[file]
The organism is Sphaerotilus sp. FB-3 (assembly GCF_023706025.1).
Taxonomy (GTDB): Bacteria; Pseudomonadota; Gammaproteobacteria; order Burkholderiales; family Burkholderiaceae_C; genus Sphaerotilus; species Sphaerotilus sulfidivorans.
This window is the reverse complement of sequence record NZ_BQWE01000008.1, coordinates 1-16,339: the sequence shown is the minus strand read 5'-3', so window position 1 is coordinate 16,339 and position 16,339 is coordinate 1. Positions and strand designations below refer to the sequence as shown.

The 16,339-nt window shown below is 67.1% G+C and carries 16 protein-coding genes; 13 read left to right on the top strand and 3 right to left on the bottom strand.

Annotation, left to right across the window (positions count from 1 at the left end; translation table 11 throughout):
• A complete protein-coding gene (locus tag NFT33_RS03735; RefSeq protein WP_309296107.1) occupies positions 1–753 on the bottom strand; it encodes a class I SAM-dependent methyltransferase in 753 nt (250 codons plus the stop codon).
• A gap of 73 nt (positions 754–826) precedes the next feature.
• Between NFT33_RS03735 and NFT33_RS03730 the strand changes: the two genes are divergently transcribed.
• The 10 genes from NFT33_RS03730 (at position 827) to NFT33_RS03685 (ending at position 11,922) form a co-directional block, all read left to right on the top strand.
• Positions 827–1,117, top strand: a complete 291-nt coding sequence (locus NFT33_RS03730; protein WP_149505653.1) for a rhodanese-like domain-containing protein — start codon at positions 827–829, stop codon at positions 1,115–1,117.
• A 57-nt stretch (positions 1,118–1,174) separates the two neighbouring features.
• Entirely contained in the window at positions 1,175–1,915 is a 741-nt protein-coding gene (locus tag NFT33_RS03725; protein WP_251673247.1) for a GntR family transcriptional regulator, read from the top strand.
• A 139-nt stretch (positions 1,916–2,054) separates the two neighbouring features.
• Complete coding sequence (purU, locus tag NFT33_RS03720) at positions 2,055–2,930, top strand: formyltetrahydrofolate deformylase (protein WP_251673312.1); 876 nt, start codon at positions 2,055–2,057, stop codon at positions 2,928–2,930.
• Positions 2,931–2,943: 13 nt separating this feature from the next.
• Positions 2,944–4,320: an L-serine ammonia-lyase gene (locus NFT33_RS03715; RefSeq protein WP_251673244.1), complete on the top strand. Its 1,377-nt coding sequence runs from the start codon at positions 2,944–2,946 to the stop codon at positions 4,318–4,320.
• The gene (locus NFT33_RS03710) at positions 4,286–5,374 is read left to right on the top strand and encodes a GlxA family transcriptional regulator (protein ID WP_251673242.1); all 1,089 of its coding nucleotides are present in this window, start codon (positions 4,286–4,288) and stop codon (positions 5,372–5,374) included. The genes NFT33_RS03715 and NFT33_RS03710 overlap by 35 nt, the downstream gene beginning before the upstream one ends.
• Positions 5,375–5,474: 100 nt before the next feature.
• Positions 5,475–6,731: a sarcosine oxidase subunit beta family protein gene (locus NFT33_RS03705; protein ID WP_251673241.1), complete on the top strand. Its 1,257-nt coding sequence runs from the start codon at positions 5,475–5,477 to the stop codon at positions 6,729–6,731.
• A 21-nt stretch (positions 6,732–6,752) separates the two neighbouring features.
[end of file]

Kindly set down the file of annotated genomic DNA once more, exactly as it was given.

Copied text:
The organism is Sphaerotilus sp. FB-3 (assembly GCF_023706025.1).
Taxonomy (GTDB): Bacteria; Pseudomonadota; Gammaproteobacteria; order Burkholderiales; family Burkholderiaceae_C; genus Sphaerotilus; species Sphaerotilus sulfidivorans.
This window is the reverse complement of sequence record NZ_BQWE01000008.1, coordinates 1-16,339: the sequence shown is the minus strand read 5'-3', so window position 1 is coordinate 16,339 and position 16,339 is coordinate 1. Positions and strand designations below refer to the sequence as shown.

The 16,339-nt window shown below is 67.1% G+C and carries 16 protein-coding genes; 13 read left to right on the top strand and 3 right to left on the bottom strand.

Annotation, left to right across the window (positions count from 1 at the left end; translation table 11 throughout):
• A complete protein-coding gene (locus tag NFT33_RS03735; RefSeq protein WP_309296107.1) occupies positions 1–753 on the bottom strand; it encodes a class I SAM-dependent methyltransferase in 753 nt (250 codons plus the stop codon).
• A gap of 73 nt (positions 754–826) precedes the next feature.
• Between NFT33_RS03735 and NFT33_RS03730 the strand changes: the two genes are divergently transcribed.
• The 10 genes from NFT33_RS03730 (at position 827) to NFT33_RS03685 (ending at position 11,922) form a co-directional block, all read left to right on the top strand.
• Positions 827–1,117, top strand: a complete 291-nt coding sequence (locus NFT33_RS03730; protein WP_149505653.1) for a rhodanese-like domain-containing protein — start codon at positions 827–829, stop codon at positions 1,115–1,117.
• A 57-nt stretch (positions 1,118–1,174) separates the two neighbouring features.
• Entirely contained in the window at positions 1,175–1,915 is a 741-nt protein-coding gene (locus tag NFT33_RS03725; protein WP_251673247.1) for a GntR family transcriptional regulator, read from the top strand.
• A 139-nt stretch (positions 1,916–2,054) separates the two neighbouring features.
• Complete coding sequence (purU, locus tag NFT33_RS03720) at positions 2,055–2,930, top strand: formyltetrahydrofolate deformylase (protein WP_251673312.1); 876 nt, start codon at positions 2,055–2,057, stop codon at positions 2,928–2,930.
• Positions 2,931–2,943: 13 nt separating this feature from the next.
• Positions 2,944–4,320: an L-serine ammonia-lyase gene (locus NFT33_RS03715; RefSeq protein WP_251673244.1), complete on the top strand. Its 1,377-nt coding sequence runs from the start codon at positions 2,944–2,946 to the stop codon at positions 4,318–4,320.
• The gene (locus NFT33_RS03710) at positions 4,286–5,374 is read left to right on the top strand and encodes a GlxA family transcriptional regulator (protein ID WP_251673242.1); all 1,089 of its coding nucleotides are present in this window, start codon (positions 4,286–4,288) and stop codon (positions 5,372–5,374) included. The genes NFT33_RS03715 and NFT33_RS03710 overlap by 35 nt, the downstream gene beginning before the upstream one ends.
• Positions 5,375–5,474: 100 nt before the next feature.
• Positions 5,475–6,731: a sarcosine oxidase subunit beta family protein gene (locus NFT33_RS03705; protein ID WP_251673241.1), complete on the top strand. Its 1,257-nt coding sequence runs from the start codon at positions 5,475–5,477 to the stop codon at positions 6,729–6,731.
• A 21-nt stretch (positions 6,732–6,752) separates the two neighbouring features.